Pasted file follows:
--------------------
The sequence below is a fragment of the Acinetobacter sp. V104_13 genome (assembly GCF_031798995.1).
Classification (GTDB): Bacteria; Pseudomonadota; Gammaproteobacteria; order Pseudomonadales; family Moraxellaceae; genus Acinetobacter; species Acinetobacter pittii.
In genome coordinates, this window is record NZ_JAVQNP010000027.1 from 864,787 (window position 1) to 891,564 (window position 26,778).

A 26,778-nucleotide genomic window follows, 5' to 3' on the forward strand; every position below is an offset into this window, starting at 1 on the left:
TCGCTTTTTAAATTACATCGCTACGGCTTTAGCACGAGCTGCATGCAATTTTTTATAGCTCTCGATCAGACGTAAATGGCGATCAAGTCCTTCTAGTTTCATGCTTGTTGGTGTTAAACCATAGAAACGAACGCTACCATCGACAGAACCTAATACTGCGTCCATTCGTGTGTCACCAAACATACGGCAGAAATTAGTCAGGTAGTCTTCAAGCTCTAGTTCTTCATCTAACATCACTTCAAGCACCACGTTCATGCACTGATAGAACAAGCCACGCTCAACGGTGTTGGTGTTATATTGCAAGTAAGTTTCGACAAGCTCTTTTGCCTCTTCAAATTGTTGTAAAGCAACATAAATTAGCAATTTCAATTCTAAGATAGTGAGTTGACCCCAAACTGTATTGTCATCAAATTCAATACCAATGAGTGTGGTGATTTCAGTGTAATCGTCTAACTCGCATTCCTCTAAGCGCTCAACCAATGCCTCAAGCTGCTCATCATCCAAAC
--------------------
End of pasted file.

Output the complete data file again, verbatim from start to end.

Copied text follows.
The sequence below is a fragment of the Acinetobacter sp. V104_13 genome (assembly GCF_031798995.1).
Classification (GTDB): Bacteria; Pseudomonadota; Gammaproteobacteria; order Pseudomonadales; family Moraxellaceae; genus Acinetobacter; species Acinetobacter pittii.
In genome coordinates, this window is record NZ_JAVQNP010000027.1 from 864,787 (window position 1) to 891,564 (window position 26,778).

A 26,778-nucleotide genomic window follows, 5' to 3' on the forward strand; every position below is an offset into this window, starting at 1 on the left:
TCGCTTTTTAAATTACATCGCTACGGCTTTAGCACGAGCTGCATGCAATTTTTTATAGCTCTCGATCAGACGTAAATGGCGATCAAGTCCTTCTAGTTTCATGCTTGTTGGTGTTAAACCATAGAAACGAACGCTACCATCGACAGAACCTAATACTGCGTCCATTCGTGTGTCACCAAACATACGGCAGAAATTAGTCAGGTAGTCTTCAAGCTCTAGTTCTTCATCTAACATCACTTCAAGCACCACGTTCATGCACTGATAGAACAAGCCACGCTCAACGGTGTTGGTGTTATATTGCAAGTAAGTTTCGACAAGCTCTTTTGCCTCTTCAAATTGTTGTAAAGCAACATAAATTAGCAATTTCAATTCTAAGATAGTGAGTTGACCCCAAACTGTATTGTCATCAAATTCAATACCAATGAGTGTGGTGATTTCAGTGTAATCGTCTAACTCGCATTCCTCTAAGCGCTCAACCAATGCCTCAAGCTGCTCATCATCCAAAC